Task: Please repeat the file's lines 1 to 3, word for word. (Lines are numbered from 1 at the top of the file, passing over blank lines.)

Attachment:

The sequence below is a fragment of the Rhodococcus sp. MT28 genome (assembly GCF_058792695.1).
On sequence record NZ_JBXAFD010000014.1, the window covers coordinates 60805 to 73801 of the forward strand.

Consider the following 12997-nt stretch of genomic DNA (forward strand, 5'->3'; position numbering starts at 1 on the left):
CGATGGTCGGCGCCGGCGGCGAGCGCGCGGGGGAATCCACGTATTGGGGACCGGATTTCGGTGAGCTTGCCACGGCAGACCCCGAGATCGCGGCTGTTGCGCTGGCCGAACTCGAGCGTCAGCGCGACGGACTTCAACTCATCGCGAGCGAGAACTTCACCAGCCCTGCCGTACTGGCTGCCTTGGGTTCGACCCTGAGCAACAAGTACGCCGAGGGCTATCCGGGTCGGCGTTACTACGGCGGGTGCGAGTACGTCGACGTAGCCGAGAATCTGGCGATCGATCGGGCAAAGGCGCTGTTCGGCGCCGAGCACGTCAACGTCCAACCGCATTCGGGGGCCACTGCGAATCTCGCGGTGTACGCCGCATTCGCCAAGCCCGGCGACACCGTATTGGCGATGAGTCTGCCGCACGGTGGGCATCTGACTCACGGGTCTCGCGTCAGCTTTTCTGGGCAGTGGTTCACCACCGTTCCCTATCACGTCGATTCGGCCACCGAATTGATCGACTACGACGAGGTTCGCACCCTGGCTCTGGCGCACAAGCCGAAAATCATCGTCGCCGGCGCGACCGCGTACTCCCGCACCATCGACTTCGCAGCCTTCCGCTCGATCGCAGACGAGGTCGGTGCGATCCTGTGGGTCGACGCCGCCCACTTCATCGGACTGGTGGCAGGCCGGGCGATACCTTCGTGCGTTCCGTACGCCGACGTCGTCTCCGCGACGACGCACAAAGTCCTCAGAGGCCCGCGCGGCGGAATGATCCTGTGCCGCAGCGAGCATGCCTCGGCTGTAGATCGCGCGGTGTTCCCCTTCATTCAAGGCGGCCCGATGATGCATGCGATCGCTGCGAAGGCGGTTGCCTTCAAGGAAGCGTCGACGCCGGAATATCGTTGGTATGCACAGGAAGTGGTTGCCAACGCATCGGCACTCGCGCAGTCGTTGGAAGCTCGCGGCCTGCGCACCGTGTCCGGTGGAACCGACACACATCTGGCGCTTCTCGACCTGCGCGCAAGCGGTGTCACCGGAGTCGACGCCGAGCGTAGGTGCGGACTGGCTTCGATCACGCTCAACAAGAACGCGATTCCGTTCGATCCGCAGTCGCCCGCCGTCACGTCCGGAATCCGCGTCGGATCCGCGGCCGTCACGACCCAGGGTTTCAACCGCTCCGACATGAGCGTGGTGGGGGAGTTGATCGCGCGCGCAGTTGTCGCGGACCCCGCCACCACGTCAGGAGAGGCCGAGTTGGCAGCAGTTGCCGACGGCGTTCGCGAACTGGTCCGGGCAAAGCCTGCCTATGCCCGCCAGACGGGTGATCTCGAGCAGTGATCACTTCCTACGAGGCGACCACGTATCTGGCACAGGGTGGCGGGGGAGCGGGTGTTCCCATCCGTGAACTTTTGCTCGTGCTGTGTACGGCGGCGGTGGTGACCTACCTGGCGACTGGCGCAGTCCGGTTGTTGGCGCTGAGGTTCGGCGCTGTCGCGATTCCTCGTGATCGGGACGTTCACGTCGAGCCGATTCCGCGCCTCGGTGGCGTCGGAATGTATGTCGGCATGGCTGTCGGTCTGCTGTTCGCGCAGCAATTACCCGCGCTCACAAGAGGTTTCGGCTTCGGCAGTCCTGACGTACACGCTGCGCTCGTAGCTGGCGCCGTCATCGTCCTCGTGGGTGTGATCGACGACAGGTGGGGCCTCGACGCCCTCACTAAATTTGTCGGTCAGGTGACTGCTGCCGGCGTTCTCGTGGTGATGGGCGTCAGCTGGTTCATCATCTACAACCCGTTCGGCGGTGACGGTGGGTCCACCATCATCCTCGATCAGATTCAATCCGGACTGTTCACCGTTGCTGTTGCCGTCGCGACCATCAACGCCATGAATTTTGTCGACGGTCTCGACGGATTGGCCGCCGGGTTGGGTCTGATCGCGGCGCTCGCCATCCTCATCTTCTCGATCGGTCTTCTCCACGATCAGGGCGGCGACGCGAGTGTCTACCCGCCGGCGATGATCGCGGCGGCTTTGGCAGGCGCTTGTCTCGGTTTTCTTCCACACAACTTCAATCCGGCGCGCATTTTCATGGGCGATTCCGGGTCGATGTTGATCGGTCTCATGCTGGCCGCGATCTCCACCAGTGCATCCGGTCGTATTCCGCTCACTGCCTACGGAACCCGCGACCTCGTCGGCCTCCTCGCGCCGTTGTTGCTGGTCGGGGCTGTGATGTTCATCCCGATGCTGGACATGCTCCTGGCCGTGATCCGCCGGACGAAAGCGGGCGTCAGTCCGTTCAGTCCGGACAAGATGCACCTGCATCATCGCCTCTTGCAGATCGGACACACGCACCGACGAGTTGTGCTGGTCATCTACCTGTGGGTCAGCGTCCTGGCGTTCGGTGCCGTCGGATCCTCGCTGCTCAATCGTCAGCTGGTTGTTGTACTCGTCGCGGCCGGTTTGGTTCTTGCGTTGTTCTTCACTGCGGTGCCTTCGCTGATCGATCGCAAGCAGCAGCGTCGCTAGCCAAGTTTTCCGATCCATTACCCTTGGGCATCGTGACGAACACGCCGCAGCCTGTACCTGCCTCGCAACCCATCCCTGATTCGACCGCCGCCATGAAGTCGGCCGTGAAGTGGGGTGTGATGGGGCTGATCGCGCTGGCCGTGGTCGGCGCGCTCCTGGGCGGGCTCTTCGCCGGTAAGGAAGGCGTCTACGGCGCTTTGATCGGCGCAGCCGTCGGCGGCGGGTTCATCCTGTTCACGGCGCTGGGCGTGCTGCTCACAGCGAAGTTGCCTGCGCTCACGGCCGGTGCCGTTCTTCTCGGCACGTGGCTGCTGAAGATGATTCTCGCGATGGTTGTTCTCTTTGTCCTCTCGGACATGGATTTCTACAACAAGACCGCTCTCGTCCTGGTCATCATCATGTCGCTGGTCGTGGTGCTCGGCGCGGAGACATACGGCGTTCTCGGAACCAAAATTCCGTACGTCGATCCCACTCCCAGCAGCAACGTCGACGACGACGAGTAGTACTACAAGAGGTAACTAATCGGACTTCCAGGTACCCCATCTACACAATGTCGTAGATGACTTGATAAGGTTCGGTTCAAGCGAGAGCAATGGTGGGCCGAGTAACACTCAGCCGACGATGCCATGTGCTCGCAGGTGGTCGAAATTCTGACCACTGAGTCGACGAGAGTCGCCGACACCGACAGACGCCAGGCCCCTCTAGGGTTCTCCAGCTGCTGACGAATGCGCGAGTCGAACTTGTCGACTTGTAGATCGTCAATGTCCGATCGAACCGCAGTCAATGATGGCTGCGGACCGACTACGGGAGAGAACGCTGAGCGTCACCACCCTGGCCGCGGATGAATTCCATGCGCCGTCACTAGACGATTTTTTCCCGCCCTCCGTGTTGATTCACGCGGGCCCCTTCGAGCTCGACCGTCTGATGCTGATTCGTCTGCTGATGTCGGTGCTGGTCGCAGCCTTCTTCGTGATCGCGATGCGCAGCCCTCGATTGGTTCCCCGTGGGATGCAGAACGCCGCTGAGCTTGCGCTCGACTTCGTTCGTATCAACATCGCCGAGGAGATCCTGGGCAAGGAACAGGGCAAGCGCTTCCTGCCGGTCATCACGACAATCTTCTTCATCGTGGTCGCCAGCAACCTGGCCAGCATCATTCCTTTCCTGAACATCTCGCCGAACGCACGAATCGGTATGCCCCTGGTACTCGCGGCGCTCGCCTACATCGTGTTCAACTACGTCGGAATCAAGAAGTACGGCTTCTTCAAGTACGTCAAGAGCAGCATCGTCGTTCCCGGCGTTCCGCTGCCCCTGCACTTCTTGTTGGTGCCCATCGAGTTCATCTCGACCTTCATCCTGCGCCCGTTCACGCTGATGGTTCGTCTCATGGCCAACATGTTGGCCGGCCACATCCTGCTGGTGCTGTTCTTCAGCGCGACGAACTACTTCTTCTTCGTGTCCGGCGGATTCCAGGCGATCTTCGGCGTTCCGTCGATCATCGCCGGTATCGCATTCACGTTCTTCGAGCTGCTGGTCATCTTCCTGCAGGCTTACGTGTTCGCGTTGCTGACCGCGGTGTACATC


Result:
The sequence below is a fragment of the Rhodococcus sp. MT28 genome (assembly GCF_058792695.1).
On sequence record NZ_JBXAFD010000014.1, the window covers coordinates 60805 to 73801 of the forward strand.

Consider the following 12997-nt stretch of genomic DNA (forward strand, 5'->3'; position numbering starts at 1 on the left):